Cord blood cells appear to be far more versatile to treat many diseases than previously considered. Two teams had successfully reprogrammed cord blood cells to exhibit properties similar to embryonic stem cells. Reprogrammed cells that have embryonic-like stem cell characteristics are called induced pluripotent stem (iPS) cells.
Their results are published online today (October 2, 2009) in the journal Cell Stem Cell.
The success is significant as nearly 400,000 cord blood units are already stored in many banks, both private and public, and they have the potential to produce unlimited number of iPS cells.
Scientists were first able to reprogramme adult skin cells into iPS cells in 2006. But reprogramming adult skin cells into iPS cells has certain challenges. Skin cells, compared to cord blood cells, are old, and hence have greater chances of accumulating genetic errors through mutations. Reprogramming efficiencies are also lower. There are also issues with harvesting adult cells.
Cord blood cells have none of these shortcomings. Since they are very young, the chances of mutations getting accumulated are far less. Higher reprogramming efficiencies can be achieved as demonstrated by both the teams. One of the papers found that cord blood cells had nearly 50 per cent chances of acquiring human embryonic-like stem cell characteristics.
Most importantly, cord blood units are a readily available source for producing iPS cells as they are already collected and stored. Harvesting cord blood is easy, safe, has less chances of contamination, and does not cause harm to the mother or infant.
According to Alexandra Haase from the Hannover Medical School, Germany, the first author of one of the papers, cord blood cells outperformed adult blood stem cells on several counts.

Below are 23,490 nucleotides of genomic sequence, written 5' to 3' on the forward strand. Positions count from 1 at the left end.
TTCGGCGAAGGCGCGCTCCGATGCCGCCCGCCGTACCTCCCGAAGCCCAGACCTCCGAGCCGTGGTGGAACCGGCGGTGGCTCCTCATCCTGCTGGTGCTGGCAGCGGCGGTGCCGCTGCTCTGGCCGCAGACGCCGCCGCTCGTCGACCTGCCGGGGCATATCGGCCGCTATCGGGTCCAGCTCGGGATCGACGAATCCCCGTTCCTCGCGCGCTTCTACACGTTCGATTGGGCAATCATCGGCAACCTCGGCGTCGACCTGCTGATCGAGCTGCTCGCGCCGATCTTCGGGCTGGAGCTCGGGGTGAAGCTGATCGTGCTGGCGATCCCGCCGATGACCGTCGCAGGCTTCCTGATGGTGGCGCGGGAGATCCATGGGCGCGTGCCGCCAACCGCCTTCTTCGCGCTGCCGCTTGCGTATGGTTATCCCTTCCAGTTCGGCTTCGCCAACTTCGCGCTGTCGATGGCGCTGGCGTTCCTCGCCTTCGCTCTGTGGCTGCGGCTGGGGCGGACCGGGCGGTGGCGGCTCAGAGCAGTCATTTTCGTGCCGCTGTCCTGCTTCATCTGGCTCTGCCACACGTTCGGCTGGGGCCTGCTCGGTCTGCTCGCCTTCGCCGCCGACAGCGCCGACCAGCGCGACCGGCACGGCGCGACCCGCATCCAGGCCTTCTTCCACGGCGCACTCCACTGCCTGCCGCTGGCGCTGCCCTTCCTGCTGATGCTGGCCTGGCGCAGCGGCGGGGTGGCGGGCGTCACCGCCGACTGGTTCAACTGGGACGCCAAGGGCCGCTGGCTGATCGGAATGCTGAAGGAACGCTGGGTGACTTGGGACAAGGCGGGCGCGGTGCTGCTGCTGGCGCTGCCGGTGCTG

“We believe that cord blood cells could represent, rather than just another cell type that can be reprogrammed, a real alternative for a safer source of iPS cells,” Dr. J.C. Izpisua Belmonte from the Center of Regenerative Medicine in Barcelona, Spain, the senior author of the second paper, was quoted as saying in Cell Press.
Dr. Belmonte and his team found that the cord blood cryopreserved for more than five years were able to produce iPS cells. “These data showed that the standard cryopreservation protocol does not affect the reprogramming ability of these cells,” the paper by Dr. Belmonte et al notes.
The other team was able to demonstrate that the iPS cells produced from cord blood cells had the potential to differentiate into multiple mature cell types, including functional heart muscle cells.
The potential to treat many diseases is immense when cord blood is reprogrammed to iPS cells. Cord blood units stored in private and public banks have a great potential to treat many diseases. However, unlike those stored in private banks, the units stored in public banks provide an almost unlimited number of cells for producing iPS cells that can be used for treating unrelated persons.
“Cord blood could readily become available for paediatric patients and, in particular, for newborns with genetic diseases or congenital malformations,” the paper by Dr. Haase et al, notes.